My neighbor knocked on my door looking for his bucket that had blown away, gently asking me if I’d been out back before breaking the news apologetically.  My friend Angel and I bought matching tables for our back yards two summers ago, just before the twins’ first birthday party.  In fact, that’s the only time I can picture friends and family gathered under the umbrella, eating and swatting at flies.  I’d hoped for more memories for that table.

Tables can be replaced though, so pushing aside the sentimental value of the table and the irrational preoccupation with this inanimate object’s inability to achieve a full life, I had to also look past the broken pieces of the butterfly candle globes from my high school graduation party.  The theme had been, “Spread your wings and fly, our precious butterfly.”  I can still picture my mom poised before the desktop computer in the den, designing the invitations and banners.  That saying was her prayer for me.

In years to come, she’d morph my butterfly co-identity into a symbol of new life.  I’d spread my wings, I’d flown, and I’d crashed in storms not unlike the freak one to hit my yard last week.  Eventually, I came to see the wisdom in the verse Mom would reference in phone conversations, “He makes all things new, Laura Joy.”  Staring out the open back door from my kitchen at the shattered glass and porcelain, nothing new remained.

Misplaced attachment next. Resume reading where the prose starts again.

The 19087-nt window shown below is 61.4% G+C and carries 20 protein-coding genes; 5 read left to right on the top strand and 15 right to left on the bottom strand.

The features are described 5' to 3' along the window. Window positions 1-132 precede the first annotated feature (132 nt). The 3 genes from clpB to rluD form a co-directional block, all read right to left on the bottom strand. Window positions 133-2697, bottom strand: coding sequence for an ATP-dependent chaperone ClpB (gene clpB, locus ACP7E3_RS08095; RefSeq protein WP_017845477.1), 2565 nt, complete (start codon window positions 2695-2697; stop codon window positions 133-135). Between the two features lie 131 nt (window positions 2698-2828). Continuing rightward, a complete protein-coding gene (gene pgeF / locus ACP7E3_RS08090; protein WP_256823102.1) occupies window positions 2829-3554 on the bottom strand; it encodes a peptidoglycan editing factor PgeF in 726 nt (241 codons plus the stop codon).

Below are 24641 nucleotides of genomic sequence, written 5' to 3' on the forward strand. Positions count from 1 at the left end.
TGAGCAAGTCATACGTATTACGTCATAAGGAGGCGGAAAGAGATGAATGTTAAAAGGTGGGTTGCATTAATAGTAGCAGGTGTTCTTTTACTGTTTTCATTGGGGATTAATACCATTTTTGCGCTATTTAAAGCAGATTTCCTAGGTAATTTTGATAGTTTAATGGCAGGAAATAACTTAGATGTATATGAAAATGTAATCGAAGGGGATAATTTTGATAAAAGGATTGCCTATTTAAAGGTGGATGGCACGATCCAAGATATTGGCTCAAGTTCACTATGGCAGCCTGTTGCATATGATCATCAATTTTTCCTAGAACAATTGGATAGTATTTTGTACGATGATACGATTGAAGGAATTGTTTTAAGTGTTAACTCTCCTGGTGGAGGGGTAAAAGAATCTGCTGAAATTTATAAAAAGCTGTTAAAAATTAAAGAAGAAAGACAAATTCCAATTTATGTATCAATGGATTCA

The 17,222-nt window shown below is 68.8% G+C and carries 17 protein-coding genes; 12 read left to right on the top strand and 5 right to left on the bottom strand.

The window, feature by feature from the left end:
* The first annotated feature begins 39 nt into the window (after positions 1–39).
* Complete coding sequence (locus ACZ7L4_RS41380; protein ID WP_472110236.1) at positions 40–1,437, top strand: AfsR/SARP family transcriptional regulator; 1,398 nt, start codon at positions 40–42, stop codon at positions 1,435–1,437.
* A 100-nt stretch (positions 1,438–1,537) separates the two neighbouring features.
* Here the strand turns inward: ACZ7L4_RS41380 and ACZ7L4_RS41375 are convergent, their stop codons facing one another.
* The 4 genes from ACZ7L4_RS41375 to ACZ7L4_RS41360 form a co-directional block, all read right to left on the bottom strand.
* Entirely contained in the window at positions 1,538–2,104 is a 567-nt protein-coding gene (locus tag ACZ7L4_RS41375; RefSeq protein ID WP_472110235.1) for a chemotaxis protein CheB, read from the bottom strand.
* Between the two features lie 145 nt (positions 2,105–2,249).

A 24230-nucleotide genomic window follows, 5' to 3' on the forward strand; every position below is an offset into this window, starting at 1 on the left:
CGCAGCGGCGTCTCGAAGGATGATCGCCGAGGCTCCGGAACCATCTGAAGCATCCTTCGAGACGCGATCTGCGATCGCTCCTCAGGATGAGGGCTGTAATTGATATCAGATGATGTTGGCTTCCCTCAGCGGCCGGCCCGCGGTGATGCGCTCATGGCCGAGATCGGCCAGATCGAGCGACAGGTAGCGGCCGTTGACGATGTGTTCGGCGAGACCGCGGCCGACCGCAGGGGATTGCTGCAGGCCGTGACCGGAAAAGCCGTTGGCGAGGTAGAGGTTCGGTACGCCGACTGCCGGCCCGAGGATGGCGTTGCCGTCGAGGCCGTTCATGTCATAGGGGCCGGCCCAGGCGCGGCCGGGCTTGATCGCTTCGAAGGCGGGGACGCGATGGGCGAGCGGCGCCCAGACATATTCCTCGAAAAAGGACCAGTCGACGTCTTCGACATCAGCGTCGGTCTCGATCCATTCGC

Not even the rest of my seedlings.  Earlier that evening, my friend texted me a little warning to cover my newly planted seedlings as it was going to dip into the thirties.  I deduced she’d read my blog post last week, and no doubt, the seasoned gardener that she is, was hoping to save me from my inexperience.  She won’t plant yet.  There are too many cold nights ahead.  I should have known better, but I still had half of my seedlings ready in pods, so I could replant in a few weeks without losing anything, really.  It would be okay.

Friday morning, I awoke with plans to finish the last of my grading and clean the house.  The broken table had all but crushed my spirits the night before, so I’d opted to leave the back door closed and save that clean up party for another day.  I fixed some tea to sooth my allergy-raw sore throat and thought to move the laundry to the dryer before I started on essays.  The basin was still full of water.  I ran it again.  It cycled until spin, then stopped and refused to drain.